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Fred Thayer: The Father of the Catcher's Mask

Necessity is the mother of all invention. In the early days of baseball, catchers didn't wear a chest guard, shin guards, glove or mask. The only form of protection the most dangerous position in baseball was granted was a simple rubber mouth guard. It took a Harvard man to invent one of the most important pieces of equipment in all of sports.

The Inventor

Fred Thayer was born on August 14, 1854 in Boston, Massachusetts. He enrolled in Harvard in 1875 where he played football and was the manager/third base coach of the baseball team. In three years at the helm, Thayer built an impressive 72-31-2 record while also going to school as a full-time student.

While he enjoyed success in all three years, the program fell back to earth in the year after he left, finishing 1879 with a paltry 11-15-2 finish. But by then, Thayer was well on his way to changing the game forever.

The Invention

Fred Thayer was in a bind. The Harvard University baseball manager had grown tired of watching his catcher, Jim Tyng, continuously getting beaned in the head with fastballs and unpredictable curveballs. So one day, he went to the local tinsmith with an idea.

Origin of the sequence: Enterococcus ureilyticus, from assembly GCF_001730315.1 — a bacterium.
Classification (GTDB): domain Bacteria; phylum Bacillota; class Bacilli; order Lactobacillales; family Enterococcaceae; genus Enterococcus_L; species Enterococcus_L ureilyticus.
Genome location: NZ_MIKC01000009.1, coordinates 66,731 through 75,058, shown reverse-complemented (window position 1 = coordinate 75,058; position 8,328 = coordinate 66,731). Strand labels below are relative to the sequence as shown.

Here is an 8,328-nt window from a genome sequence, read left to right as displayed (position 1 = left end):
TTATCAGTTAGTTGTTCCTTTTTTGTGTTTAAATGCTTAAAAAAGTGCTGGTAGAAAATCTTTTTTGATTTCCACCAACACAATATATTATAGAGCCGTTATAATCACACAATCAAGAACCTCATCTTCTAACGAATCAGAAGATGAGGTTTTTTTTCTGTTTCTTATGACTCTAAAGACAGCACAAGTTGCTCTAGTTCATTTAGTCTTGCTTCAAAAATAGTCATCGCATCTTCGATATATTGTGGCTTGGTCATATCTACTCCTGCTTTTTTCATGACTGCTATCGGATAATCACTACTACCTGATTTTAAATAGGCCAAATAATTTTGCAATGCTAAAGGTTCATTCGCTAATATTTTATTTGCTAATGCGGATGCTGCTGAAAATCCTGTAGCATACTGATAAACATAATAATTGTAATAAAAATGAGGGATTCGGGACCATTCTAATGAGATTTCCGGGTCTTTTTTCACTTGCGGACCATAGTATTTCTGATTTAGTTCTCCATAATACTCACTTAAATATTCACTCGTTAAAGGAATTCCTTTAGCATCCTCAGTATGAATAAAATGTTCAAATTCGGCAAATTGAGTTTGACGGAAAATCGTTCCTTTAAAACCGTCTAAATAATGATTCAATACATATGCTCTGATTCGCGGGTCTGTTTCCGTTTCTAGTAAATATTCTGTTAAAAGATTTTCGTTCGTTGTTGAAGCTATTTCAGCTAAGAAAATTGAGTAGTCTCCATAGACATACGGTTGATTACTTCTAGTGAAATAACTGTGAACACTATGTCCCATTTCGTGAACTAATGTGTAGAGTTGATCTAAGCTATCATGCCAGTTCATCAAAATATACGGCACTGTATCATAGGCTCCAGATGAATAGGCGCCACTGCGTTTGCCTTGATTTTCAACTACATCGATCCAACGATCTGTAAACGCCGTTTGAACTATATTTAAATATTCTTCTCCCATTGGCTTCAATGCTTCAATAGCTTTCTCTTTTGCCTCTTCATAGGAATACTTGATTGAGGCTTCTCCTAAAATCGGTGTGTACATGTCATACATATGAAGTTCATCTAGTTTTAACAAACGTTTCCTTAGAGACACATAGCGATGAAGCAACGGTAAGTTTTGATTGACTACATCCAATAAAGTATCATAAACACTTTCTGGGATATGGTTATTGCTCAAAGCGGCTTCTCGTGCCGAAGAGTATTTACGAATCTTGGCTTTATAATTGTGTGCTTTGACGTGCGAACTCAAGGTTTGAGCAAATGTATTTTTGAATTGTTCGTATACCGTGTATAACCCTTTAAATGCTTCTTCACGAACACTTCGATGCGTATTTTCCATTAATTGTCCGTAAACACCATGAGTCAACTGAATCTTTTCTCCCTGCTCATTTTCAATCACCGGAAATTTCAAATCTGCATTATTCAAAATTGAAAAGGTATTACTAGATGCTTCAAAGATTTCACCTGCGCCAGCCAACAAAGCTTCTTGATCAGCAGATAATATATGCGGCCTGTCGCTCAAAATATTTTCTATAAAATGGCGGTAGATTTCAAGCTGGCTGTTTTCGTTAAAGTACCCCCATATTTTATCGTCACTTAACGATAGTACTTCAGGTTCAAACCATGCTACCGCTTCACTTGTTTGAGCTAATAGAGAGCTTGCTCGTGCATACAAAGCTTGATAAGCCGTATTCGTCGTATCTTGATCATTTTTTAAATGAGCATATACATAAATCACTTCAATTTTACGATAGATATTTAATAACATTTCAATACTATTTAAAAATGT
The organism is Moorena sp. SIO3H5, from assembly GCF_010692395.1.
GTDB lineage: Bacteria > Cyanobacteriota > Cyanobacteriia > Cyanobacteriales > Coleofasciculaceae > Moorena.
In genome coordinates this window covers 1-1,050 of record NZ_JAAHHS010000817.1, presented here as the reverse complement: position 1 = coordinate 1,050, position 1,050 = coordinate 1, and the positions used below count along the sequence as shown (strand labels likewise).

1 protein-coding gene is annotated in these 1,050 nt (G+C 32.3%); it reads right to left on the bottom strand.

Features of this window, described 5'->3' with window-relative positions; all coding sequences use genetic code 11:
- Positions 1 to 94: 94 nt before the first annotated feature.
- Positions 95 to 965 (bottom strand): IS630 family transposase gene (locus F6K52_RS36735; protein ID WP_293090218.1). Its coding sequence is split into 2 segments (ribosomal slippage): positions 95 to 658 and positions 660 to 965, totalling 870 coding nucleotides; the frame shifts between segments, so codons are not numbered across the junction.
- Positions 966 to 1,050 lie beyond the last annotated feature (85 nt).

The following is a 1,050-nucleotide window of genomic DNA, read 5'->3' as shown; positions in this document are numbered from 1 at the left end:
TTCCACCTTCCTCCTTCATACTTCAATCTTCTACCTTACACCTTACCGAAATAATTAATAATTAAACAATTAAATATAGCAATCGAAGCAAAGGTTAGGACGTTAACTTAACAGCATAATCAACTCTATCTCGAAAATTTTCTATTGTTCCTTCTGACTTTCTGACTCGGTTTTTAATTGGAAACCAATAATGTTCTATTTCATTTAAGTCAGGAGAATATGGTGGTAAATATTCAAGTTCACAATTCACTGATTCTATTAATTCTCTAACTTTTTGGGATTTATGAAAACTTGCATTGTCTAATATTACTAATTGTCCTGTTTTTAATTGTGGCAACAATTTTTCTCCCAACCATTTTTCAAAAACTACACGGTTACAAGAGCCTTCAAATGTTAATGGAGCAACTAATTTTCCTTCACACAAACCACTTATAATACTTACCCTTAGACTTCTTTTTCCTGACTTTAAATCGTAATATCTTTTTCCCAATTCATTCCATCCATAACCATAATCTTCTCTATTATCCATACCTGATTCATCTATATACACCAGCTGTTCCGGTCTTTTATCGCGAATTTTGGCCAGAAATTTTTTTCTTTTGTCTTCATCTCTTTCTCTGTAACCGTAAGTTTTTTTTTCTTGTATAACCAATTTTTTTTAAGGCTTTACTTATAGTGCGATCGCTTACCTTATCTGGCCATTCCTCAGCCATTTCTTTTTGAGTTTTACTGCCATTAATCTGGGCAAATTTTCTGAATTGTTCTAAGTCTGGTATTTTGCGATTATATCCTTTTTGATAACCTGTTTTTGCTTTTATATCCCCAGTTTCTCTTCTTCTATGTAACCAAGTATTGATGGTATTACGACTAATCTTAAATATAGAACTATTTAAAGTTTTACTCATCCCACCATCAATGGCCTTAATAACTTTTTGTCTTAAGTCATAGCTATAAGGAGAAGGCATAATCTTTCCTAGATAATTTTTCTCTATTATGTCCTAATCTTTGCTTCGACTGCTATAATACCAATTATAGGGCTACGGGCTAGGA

What if they put together a birdcage-like mask with pads resting against the chin and forehead? After some practice in early 1877, Fred Thayer was ready to debut his invention. Jim Tyng (who ironically was primarily a pitcher in the majors) performed well enough in the new contraption in its first public appearance on April 12, 1877 and it has stayed with the sport ever since.

In February of 1878, Thayer applied for and received a patent for his invention, but not even a patent could keep competitors from attempting to circumnavigate the process. Spalding was a growing company back then and it tried to produce and sell catchers masks without paying Thayer his due. Thayer found out about this and sued them in 1883 where the court ruled in his favor, awarding him a hefty sum.

Fred Thayer died on September 17, 1913.

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